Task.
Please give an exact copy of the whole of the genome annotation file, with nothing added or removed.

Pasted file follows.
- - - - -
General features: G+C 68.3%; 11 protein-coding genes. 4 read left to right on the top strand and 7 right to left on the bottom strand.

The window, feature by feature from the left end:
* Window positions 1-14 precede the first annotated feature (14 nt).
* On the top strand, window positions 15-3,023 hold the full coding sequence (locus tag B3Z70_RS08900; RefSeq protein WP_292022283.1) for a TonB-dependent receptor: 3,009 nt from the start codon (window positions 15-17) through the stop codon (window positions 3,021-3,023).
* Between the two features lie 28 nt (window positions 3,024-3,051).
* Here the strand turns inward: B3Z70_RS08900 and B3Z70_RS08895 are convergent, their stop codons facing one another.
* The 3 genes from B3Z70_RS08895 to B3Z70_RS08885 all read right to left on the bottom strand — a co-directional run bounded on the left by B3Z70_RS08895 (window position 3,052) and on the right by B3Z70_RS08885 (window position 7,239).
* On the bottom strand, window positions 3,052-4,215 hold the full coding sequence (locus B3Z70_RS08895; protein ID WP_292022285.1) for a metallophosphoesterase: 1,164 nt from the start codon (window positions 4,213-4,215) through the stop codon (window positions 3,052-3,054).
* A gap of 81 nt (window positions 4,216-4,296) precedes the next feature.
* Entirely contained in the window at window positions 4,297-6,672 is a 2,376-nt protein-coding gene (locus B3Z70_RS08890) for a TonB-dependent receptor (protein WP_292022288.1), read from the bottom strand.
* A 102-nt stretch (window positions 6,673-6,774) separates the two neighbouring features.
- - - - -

General features: G+C 68.3%; 11 protein-coding genes. 4 read left to right on the top strand and 7 right to left on the bottom strand.

The window, feature by feature from the left end:
* Window positions 1-14 precede the first annotated feature (14 nt).
* On the top strand, window positions 15-3,023 hold the full coding sequence (locus tag B3Z70_RS08900; RefSeq protein WP_292022283.1) for a TonB-dependent receptor: 3,009 nt from the start codon (window positions 15-17) through the stop codon (window positions 3,021-3,023).
* Between the two features lie 28 nt (window positions 3,024-3,051).
* Here the strand turns inward: B3Z70_RS08900 and B3Z70_RS08895 are convergent, their stop codons facing one another.
* The 3 genes from B3Z70_RS08895 to B3Z70_RS08885 all read right to left on the bottom strand — a co-directional run bounded on the left by B3Z70_RS08895 (window position 3,052) and on the right by B3Z70_RS08885 (window position 7,239).
* On the bottom strand, window positions 3,052-4,215 hold the full coding sequence (locus B3Z70_RS08895; protein ID WP_292022285.1) for a metallophosphoesterase: 1,164 nt from the start codon (window positions 4,213-4,215) through the stop codon (window positions 3,052-3,054).
* A gap of 81 nt (window positions 4,216-4,296) precedes the next feature.
* Entirely contained in the window at window positions 4,297-6,672 is a 2,376-nt protein-coding gene (locus B3Z70_RS08890) for a TonB-dependent receptor (protein WP_292022288.1), read from the bottom strand.
* A 102-nt stretch (window positions 6,673-6,774) separates the two neighbouring features.